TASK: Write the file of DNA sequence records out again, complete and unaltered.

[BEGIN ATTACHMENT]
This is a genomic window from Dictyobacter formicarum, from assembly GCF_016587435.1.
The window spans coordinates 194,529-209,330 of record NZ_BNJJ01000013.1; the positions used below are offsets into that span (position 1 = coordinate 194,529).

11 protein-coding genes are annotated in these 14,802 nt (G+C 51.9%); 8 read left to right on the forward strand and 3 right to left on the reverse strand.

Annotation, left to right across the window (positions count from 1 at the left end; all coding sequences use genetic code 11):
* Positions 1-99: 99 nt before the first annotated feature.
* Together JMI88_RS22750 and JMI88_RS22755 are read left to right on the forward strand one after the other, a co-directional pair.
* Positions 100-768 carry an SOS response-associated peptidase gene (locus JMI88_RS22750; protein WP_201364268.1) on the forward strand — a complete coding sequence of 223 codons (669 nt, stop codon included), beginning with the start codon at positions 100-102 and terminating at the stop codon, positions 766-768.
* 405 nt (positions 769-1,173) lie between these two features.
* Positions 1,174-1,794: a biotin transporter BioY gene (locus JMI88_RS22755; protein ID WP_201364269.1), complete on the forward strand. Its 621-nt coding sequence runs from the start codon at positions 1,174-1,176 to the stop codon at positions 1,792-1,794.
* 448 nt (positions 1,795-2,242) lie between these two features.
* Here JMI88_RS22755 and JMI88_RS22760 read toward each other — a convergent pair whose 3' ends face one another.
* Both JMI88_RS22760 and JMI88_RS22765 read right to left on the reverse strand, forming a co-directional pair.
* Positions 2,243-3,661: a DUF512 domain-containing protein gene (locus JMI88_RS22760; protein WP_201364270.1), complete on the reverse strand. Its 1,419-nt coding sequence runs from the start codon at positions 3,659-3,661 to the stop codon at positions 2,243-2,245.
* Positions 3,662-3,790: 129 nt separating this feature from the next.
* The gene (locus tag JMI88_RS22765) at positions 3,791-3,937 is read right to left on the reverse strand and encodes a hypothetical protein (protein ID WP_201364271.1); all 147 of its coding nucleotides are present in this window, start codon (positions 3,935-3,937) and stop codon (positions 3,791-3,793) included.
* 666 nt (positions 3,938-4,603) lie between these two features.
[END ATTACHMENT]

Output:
This is a genomic window from Dictyobacter formicarum, from assembly GCF_016587435.1.
The window spans coordinates 194,529-209,330 of record NZ_BNJJ01000013.1; the positions used below are offsets into that span (position 1 = coordinate 194,529).

11 protein-coding genes are annotated in these 14,802 nt (G+C 51.9%); 8 read left to right on the forward strand and 3 right to left on the reverse strand.

Annotation, left to right across the window (positions count from 1 at the left end; all coding sequences use genetic code 11):
* Positions 1-99: 99 nt before the first annotated feature.
* Together JMI88_RS22750 and JMI88_RS22755 are read left to right on the forward strand one after the other, a co-directional pair.
* Positions 100-768 carry an SOS response-associated peptidase gene (locus JMI88_RS22750; protein WP_201364268.1) on the forward strand — a complete coding sequence of 223 codons (669 nt, stop codon included), beginning with the start codon at positions 100-102 and terminating at the stop codon, positions 766-768.
* 405 nt (positions 769-1,173) lie between these two features.
* Positions 1,174-1,794: a biotin transporter BioY gene (locus JMI88_RS22755; protein ID WP_201364269.1), complete on the forward strand. Its 621-nt coding sequence runs from the start codon at positions 1,174-1,176 to the stop codon at positions 1,792-1,794.
* 448 nt (positions 1,795-2,242) lie between these two features.
* Here JMI88_RS22755 and JMI88_RS22760 read toward each other — a convergent pair whose 3' ends face one another.
* Both JMI88_RS22760 and JMI88_RS22765 read right to left on the reverse strand, forming a co-directional pair.
* Positions 2,243-3,661: a DUF512 domain-containing protein gene (locus JMI88_RS22760; protein WP_201364270.1), complete on the reverse strand. Its 1,419-nt coding sequence runs from the start codon at positions 3,659-3,661 to the stop codon at positions 2,243-2,245.
* Positions 3,662-3,790: 129 nt separating this feature from the next.
* The gene (locus tag JMI88_RS22765) at positions 3,791-3,937 is read right to left on the reverse strand and encodes a hypothetical protein (protein ID WP_201364271.1); all 147 of its coding nucleotides are present in this window, start codon (positions 3,935-3,937) and stop codon (positions 3,791-3,793) included.
* 666 nt (positions 3,938-4,603) lie between these two features.